WASHINGTON — In a clash of the titans, studio chiefs shot off a terse letter Wednesday challenging the country’s top computer execs to back up their word and commence immediate negotiations on how to stop Internet piracy.
All seven majors gave Motion Picture Assn. of America prexy-CEO Jack Valenti the greenlight to write the missive, which came two days after the computer execs sent a letter to studio heads suggesting it was Hollywood, and not the tech biz, that was holding up matters.
“We are ready to begin the talks immediately, with no preconditions,” Valenti said. “Please select an emissary and have that person call me no later than July 24 so we can begin these discussions by the first week of August, whose aim it is to shape the digital future on behalf of consumers and to the long-term benefit of all of us who serve consumers.”
There was plenty of grumbling among studio reps, who said the computer biz took its sweet time responding to an April 12 letter sent by Valenti regarding face-to-face meetings.
And when the computer execs finally responded earlier this week, they timed the letter’s release to a Capitol Hill summit on digital TV and copy protection, creating the perception that Hollywood was balking at holding the talks.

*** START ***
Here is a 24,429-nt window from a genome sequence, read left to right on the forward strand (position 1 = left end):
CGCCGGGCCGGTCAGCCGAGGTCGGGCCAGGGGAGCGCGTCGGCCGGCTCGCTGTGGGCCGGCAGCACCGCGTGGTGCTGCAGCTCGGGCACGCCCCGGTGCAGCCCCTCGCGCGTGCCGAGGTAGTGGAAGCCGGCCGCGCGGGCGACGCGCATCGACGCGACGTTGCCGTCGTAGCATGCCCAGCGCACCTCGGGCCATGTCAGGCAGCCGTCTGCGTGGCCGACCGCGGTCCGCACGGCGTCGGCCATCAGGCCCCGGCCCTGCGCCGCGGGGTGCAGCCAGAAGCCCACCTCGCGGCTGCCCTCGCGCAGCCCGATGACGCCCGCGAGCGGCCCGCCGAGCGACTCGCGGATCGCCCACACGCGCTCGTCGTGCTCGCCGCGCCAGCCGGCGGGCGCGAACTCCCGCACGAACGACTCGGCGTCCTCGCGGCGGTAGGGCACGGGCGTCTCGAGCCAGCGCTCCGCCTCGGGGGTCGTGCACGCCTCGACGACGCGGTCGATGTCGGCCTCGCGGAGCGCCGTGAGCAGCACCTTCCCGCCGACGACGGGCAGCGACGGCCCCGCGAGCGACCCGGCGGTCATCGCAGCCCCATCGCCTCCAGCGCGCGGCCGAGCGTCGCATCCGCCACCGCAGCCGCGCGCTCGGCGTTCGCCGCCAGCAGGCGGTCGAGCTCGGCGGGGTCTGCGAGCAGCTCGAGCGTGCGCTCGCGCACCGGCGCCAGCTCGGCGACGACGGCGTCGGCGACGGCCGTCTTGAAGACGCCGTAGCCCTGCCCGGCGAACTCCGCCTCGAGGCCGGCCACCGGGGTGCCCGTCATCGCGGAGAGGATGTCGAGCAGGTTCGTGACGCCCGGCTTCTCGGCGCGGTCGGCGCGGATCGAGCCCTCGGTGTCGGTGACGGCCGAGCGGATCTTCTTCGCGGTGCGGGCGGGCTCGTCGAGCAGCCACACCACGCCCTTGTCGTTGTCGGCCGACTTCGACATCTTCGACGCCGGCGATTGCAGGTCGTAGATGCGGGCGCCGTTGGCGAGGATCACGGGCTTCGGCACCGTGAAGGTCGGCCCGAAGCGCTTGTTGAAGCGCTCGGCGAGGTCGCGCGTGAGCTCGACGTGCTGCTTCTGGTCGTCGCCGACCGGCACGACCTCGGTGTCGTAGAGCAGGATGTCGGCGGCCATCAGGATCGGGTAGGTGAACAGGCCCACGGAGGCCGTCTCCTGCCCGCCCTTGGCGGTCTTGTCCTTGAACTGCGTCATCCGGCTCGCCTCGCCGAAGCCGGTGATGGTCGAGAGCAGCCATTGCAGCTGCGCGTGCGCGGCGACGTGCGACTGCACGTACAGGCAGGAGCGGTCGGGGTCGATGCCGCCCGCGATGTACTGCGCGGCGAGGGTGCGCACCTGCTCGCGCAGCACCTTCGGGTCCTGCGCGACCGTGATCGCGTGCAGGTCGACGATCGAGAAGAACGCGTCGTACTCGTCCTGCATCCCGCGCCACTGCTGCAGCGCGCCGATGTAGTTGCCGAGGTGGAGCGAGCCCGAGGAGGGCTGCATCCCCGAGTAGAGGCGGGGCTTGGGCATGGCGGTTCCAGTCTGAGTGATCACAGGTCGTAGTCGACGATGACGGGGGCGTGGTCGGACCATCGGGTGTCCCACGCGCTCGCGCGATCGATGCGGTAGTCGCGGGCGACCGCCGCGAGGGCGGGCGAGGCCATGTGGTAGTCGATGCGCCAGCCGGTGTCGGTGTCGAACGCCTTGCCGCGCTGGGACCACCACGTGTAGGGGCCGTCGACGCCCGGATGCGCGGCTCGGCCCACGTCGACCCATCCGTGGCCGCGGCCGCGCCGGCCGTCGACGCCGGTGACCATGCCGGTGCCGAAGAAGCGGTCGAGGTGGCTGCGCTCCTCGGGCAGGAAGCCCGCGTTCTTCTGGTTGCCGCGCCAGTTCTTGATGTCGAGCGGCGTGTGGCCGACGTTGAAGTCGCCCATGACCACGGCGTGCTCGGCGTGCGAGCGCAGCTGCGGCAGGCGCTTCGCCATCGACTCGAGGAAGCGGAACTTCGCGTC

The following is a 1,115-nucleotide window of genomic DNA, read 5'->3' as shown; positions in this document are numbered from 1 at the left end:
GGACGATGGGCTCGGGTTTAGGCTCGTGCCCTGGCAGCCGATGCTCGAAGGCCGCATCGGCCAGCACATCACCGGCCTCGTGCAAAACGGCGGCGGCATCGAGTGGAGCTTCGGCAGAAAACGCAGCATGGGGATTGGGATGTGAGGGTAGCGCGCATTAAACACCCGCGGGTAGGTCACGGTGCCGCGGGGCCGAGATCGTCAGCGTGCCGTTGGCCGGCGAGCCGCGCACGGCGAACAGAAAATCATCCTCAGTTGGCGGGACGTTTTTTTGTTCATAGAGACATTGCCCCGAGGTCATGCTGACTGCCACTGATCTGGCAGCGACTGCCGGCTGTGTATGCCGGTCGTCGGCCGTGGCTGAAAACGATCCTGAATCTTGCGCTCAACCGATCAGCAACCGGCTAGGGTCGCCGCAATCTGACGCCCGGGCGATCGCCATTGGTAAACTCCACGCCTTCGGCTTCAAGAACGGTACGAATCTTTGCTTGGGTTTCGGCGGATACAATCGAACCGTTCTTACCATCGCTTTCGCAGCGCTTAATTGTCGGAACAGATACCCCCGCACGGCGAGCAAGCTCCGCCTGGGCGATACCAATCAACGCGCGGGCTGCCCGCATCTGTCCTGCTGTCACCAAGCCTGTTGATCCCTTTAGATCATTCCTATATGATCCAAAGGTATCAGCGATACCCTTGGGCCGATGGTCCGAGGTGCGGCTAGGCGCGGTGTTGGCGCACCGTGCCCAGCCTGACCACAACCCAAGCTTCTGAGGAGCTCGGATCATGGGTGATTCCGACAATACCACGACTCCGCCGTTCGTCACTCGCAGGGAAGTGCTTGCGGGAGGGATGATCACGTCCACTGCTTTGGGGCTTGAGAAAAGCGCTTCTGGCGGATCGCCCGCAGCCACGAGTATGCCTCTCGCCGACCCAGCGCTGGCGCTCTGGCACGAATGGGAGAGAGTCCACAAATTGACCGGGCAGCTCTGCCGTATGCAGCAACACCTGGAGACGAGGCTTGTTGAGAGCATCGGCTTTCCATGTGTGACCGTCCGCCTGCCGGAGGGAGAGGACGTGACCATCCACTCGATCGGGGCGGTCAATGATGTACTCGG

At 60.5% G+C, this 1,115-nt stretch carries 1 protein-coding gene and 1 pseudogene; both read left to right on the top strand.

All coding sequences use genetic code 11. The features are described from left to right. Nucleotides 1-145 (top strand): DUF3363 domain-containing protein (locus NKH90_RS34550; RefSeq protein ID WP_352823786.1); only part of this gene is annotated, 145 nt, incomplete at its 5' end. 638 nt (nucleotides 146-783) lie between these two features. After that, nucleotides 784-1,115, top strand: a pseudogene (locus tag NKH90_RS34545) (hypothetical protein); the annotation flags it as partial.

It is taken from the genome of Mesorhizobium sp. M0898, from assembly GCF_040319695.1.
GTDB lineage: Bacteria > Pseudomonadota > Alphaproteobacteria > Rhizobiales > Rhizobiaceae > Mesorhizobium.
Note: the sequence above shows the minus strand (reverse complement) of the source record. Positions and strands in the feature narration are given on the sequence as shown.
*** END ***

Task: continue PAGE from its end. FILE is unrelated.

“They took 11 weeks to respond, and we took 48 hours,” one studio lobbyist said.
Among those receiving Valenti’s letter were Microsoft CEO Steven Ballmer, Intel Corp. CEO Craig Barrett, Dell chair-CEO Michael Dell, Hewlett-Packard chair-CEO Carly Fiorina, IBM CEO Louis Gerstner and Motorola chair-CEO Christopher Galvin.
At issue is the question of how to stop pirated movies from being downloaded from peer-to-peer Internet sites. The studios say the computer biz must develop technology stopping the Napsterlike practice.
Computer congloms, however, have argued that the movie biz shouldn’t be allowed to control the Internet. In their July 15 letter to studio heads, computer execs said peer-to-peer technologies are an important part of the economy and shouldn’t be shut down or severely constricted.
“Any solutions to the problem of piracy must not compromise the innovations this functionality has to offer, and — more importantly, must first address the means by which unprotected content finds its way onto these systems in the first instance,” the computer execs wrote.
Computer biz has suggested that other measures be considered in the battle against piracy, such as educating consumers about the impact of piracy and encouraging enforcement of existing laws.
But Hollywood remains adamant that copy protection technology is a big part of the solution.
“With trust in each other’s commitment to move swiftly to resolve whatever chasms may exist, the sooner we begin, the sooner we can come to agreements,” Valenti wrote in Wednesday’s letter.